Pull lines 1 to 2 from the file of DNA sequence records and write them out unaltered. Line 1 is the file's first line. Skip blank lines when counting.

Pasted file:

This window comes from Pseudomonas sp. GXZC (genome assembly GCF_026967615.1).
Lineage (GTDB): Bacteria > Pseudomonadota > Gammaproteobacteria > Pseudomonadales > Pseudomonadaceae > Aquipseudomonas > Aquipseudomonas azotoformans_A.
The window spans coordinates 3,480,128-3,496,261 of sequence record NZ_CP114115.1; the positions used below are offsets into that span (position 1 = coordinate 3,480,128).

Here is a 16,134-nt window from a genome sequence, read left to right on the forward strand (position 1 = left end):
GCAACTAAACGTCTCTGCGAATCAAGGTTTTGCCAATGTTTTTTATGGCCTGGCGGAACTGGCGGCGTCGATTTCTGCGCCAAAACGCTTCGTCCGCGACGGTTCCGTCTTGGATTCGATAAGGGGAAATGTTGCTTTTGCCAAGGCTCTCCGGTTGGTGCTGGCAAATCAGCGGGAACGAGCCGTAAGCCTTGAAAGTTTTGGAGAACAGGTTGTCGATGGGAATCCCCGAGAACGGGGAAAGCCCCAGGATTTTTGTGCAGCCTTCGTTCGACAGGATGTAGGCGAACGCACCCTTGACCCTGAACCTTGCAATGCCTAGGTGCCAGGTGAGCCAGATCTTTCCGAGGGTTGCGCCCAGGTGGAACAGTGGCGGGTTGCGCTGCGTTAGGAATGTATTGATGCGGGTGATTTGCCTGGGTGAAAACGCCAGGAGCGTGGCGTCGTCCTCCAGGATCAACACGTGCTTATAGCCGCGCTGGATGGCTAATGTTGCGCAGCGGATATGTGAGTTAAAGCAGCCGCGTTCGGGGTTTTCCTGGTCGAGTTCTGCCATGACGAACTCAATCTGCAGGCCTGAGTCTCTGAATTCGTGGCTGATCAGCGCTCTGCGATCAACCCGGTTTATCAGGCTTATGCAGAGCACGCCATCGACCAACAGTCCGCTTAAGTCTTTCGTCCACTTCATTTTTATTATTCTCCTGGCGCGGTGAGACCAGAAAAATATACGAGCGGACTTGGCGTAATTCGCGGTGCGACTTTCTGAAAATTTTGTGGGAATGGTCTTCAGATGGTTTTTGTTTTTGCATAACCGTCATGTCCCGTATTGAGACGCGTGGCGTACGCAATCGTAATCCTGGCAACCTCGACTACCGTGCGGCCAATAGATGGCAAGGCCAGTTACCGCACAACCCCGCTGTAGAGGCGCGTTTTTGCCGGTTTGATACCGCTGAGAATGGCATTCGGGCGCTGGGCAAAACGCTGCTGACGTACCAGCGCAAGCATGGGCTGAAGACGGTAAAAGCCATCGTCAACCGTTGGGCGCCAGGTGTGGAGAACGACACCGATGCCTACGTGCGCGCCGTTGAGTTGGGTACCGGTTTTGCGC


This window comes from Pseudomonas sp. GXZC (genome assembly GCF_026967615.1).
Lineage (GTDB): Bacteria > Pseudomonadota > Gammaproteobacteria > Pseudomonadales > Pseudomonadaceae > Aquipseudomonas > Aquipseudomonas azotoformans_A.